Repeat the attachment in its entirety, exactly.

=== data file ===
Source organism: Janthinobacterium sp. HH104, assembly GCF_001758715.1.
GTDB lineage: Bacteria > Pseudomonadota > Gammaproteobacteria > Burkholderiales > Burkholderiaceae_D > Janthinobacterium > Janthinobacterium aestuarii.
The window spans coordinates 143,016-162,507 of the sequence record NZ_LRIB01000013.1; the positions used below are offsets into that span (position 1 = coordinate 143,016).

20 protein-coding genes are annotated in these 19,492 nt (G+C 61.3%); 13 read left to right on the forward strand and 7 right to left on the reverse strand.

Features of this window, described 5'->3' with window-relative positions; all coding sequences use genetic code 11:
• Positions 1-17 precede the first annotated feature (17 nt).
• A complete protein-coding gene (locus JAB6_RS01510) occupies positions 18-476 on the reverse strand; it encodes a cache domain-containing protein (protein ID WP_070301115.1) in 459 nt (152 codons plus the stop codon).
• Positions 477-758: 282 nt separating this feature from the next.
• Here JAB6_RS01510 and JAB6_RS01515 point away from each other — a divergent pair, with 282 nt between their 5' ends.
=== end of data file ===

Source organism: Janthinobacterium sp. HH104, assembly GCF_001758715.1.
GTDB lineage: Bacteria > Pseudomonadota > Gammaproteobacteria > Burkholderiales > Burkholderiaceae_D > Janthinobacterium > Janthinobacterium aestuarii.
The window spans coordinates 143,016-162,507 of the sequence record NZ_LRIB01000013.1; the positions used below are offsets into that span (position 1 = coordinate 143,016).

20 protein-coding genes are annotated in these 19,492 nt (G+C 61.3%); 13 read left to right on the forward strand and 7 right to left on the reverse strand.

Features of this window, described 5'->3' with window-relative positions; all coding sequences use genetic code 11:
• Positions 1-17 precede the first annotated feature (17 nt).
• A complete protein-coding gene (locus JAB6_RS01510) occupies positions 18-476 on the reverse strand; it encodes a cache domain-containing protein (protein ID WP_070301115.1) in 459 nt (152 codons plus the stop codon).
• Positions 477-758: 282 nt separating this feature from the next.
• Here JAB6_RS01510 and JAB6_RS01515 point away from each other — a divergent pair, with 282 nt between their 5' ends.